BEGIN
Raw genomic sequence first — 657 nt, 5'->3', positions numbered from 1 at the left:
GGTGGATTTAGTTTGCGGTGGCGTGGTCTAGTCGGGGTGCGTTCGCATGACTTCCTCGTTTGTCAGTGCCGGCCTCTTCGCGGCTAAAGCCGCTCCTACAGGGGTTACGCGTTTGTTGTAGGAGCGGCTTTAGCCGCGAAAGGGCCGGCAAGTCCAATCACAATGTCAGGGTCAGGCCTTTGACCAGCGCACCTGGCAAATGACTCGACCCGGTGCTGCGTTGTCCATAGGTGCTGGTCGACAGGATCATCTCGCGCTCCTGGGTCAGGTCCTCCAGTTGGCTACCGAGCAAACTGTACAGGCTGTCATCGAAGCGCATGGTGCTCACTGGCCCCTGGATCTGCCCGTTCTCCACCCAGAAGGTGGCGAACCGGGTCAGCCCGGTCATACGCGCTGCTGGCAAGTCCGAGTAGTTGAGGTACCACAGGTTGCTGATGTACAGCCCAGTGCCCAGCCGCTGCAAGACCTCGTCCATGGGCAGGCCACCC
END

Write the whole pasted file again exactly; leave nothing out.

Raw genomic sequence first — 657 nt, 5'->3', positions numbered from 1 at the left:
GGTGGATTTAGTTTGCGGTGGCGTGGTCTAGTCGGGGTGCGTTCGCATGACTTCCTCGTTTGTCAGTGCCGGCCTCTTCGCGGCTAAAGCCGCTCCTACAGGGGTTACGCGTTTGTTGTAGGAGCGGCTTTAGCCGCGAAAGGGCCGGCAAGTCCAATCACAATGTCAGGGTCAGGCCTTTGACCAGCGCACCTGGCAAATGACTCGACCCGGTGCTGCGTTGTCCATAGGTGCTGGTCGACAGGATCATCTCGCGCTCCTGGGTCAGGTCCTCCAGTTGGCTACCGAGCAAACTGTACAGGCTGTCATCGAAGCGCATGGTGCTCACTGGCCCCTGGATCTGCCCGTTCTCCACCCAGAAGGTGGCGAACCGGGTCAGCCCGGTCATACGCGCTGCTGGCAAGTCCGAGTAGTTGAGGTACCACAGGTTGCTGATGTACAGCCCAGTGCCCAGCCGCTGCAAGACCTCGTCCATGGGCAGGCCACCC